The theme of the blog, Math Island, is not meant to imply all the areas of mathematics stand alone but more in line with the message from John Donne’s poem:
No man is an island,
Entire of itself,
Every man is a piece of the continent,
A part of the main.
If a clod be washed away by the sea,
Europe is the less.
As well as if a promontory were.
As well as if a manor of thy friend’s
Or of thine own were:
Any man’s death diminishes me,
Because I am involved in mankind,
And therefore never send to know for whom the bell tolls;
It tolls for thee.
There are of course today many fields of study of mathematics and none really stand alone for very long. The number of fields of mathematics keeps increasing with more specialization but there is overlap of the areas and dependencies on other fields of study. The classification used by AMS, Mathematics Subject Classification, has 98 major categories (broken down into over 5,000 sub categories of study) in the 2010 version.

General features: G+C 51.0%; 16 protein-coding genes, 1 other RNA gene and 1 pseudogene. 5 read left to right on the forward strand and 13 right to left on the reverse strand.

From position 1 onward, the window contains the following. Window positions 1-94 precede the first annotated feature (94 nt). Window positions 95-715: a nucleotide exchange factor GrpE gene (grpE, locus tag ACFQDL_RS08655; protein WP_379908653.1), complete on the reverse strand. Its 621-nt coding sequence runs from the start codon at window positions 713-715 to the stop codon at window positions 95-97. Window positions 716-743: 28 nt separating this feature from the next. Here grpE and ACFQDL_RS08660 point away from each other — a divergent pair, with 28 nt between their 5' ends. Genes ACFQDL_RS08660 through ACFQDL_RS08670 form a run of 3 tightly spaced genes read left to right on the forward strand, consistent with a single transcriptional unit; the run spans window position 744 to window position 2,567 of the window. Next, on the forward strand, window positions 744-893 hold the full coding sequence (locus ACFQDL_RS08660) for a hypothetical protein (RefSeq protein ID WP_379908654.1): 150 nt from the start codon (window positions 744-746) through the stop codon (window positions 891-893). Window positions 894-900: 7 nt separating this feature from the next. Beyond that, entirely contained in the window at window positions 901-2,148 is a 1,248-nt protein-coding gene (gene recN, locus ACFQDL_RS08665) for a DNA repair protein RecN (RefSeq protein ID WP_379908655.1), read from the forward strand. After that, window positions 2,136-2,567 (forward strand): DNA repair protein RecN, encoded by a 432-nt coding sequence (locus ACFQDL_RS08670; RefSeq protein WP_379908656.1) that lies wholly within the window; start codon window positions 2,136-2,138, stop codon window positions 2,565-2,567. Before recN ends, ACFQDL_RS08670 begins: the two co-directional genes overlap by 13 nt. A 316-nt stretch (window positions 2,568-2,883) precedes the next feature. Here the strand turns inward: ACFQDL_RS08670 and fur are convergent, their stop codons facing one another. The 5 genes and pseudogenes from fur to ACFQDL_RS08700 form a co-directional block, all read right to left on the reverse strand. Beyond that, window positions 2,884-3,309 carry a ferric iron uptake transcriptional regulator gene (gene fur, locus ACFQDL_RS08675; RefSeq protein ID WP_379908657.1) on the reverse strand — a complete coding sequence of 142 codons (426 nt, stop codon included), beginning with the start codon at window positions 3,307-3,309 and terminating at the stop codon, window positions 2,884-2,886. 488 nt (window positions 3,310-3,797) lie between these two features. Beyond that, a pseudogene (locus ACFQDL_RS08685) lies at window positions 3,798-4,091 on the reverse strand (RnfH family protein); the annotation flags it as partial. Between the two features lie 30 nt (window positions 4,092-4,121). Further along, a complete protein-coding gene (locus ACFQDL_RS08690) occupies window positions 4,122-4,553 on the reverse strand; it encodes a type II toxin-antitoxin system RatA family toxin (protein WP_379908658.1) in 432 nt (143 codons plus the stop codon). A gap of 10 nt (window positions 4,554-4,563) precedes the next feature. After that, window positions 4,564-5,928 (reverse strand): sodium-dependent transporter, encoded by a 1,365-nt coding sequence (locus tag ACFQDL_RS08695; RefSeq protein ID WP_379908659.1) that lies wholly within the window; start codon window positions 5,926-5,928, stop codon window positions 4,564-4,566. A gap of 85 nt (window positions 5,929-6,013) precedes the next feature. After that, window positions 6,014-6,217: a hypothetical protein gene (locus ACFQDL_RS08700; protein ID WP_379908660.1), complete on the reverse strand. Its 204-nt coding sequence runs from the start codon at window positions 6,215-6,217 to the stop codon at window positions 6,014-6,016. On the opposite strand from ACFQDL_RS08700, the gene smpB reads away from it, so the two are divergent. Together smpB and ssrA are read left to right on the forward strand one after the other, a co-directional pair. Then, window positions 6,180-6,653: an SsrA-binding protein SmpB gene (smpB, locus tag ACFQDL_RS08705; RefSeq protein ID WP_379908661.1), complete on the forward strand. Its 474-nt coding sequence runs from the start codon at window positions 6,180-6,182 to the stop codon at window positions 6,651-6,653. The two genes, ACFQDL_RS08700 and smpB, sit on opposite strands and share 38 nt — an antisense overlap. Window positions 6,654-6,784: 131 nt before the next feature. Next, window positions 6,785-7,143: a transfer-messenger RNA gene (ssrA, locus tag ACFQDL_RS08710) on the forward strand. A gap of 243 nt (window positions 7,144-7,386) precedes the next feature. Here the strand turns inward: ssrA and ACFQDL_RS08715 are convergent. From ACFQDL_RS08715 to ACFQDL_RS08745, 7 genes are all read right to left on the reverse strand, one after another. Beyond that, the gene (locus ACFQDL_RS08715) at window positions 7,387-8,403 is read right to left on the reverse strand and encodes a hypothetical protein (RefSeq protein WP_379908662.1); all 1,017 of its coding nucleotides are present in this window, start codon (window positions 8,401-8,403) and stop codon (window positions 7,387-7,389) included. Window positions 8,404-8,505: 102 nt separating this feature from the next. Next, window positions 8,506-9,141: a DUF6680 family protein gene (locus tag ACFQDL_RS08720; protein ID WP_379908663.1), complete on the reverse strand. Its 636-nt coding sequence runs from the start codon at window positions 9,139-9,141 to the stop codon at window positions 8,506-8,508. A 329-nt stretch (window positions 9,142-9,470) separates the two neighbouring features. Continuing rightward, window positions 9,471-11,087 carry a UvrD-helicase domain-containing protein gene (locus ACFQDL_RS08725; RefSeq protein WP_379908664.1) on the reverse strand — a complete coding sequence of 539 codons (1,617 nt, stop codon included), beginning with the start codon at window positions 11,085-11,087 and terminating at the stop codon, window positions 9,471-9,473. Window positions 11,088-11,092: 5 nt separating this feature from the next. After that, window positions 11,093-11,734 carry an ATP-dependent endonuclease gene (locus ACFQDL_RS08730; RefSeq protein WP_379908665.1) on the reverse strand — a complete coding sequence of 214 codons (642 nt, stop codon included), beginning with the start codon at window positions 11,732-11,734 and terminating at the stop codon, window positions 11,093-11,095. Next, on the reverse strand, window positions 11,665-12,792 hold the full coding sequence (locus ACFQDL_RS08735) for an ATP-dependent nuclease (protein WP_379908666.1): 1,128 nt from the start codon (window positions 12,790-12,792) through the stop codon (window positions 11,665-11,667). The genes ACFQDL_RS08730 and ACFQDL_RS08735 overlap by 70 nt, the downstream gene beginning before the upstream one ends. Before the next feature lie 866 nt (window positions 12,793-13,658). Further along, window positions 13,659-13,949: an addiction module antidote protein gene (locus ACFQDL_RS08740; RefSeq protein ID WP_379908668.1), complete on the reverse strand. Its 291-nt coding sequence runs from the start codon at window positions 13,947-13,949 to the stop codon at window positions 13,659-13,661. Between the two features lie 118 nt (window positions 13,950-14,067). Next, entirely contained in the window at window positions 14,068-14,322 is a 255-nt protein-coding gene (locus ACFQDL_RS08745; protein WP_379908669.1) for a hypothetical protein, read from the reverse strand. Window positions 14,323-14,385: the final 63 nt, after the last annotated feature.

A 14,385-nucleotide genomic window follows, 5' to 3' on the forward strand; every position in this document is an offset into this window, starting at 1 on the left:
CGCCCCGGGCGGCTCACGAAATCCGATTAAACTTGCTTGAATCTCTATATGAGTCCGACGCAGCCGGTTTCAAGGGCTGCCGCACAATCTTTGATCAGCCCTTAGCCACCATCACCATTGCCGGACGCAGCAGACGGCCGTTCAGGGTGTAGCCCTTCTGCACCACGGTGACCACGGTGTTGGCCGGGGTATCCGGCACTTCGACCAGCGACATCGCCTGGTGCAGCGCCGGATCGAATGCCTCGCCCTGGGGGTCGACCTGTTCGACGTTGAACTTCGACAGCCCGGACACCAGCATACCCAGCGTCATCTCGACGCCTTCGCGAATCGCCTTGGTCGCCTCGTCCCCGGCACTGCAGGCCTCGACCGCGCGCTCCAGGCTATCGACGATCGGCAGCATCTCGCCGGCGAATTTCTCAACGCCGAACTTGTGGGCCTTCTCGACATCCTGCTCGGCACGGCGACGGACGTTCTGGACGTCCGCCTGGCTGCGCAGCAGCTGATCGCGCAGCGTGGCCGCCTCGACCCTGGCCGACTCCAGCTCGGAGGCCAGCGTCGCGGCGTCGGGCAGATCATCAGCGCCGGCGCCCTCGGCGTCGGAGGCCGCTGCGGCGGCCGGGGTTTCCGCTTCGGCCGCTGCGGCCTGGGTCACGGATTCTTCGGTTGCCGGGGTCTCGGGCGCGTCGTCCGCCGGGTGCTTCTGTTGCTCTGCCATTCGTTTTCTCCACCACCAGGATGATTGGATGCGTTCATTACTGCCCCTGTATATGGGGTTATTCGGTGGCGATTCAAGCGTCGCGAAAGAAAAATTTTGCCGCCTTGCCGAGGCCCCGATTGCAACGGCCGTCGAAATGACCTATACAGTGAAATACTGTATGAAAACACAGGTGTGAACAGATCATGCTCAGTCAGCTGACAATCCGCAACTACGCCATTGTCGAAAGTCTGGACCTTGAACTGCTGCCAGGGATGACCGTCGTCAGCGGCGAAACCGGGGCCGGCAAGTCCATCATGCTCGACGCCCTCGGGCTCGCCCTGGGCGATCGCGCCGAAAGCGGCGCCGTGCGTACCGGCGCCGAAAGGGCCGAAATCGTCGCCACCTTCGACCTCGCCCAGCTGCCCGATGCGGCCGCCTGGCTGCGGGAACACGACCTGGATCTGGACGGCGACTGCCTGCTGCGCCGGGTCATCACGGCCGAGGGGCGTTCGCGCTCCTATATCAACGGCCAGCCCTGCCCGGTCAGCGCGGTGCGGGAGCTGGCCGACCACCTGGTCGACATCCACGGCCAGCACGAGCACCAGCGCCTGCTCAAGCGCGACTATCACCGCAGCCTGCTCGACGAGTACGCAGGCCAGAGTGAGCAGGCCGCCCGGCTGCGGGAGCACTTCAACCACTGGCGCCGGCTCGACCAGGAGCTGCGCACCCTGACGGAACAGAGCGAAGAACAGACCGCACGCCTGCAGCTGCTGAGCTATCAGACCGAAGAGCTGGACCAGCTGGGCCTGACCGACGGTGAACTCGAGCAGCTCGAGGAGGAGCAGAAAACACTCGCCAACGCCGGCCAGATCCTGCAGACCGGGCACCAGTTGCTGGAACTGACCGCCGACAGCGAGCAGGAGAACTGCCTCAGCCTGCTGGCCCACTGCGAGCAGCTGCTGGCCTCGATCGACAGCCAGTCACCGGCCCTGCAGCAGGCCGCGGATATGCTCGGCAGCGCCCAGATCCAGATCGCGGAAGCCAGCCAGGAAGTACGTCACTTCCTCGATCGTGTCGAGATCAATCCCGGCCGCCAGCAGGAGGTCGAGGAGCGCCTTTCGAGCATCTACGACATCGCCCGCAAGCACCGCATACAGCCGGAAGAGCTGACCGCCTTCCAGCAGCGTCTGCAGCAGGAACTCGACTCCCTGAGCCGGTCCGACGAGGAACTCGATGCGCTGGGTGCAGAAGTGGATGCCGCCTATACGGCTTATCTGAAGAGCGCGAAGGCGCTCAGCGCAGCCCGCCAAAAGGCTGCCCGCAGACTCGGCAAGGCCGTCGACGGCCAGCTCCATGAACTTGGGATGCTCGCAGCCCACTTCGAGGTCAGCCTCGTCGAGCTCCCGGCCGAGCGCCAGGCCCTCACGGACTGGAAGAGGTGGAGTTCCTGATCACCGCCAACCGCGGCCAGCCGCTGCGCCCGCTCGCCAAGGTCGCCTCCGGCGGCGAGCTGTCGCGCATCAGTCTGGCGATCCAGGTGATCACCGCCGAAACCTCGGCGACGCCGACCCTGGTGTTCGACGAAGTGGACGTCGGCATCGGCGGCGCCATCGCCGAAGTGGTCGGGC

Many times when I start to work on a math problem, puzzle or a new topic of interest I end up visiting many different fields (islands) of mathematics. For example, I really enjoy working on ‘math magic’ which amaze the audience but behind the trick is mathematics. There is a really neat card trick using 5 cards drawn at random from a standard deck and place on a table by the magician’s assistance with all but one card face up (credit given to W. Fitch Cheney). The magician then announces the value and suit of the hidden card. The mathematics behind the trick covers combinatorics, lexicographical ordering, modular arithmetic, lateral thinking and others.
This is just one example of an adventure one can have visiting many of the islands (fields) of mathematics while collecting something of interest from each one.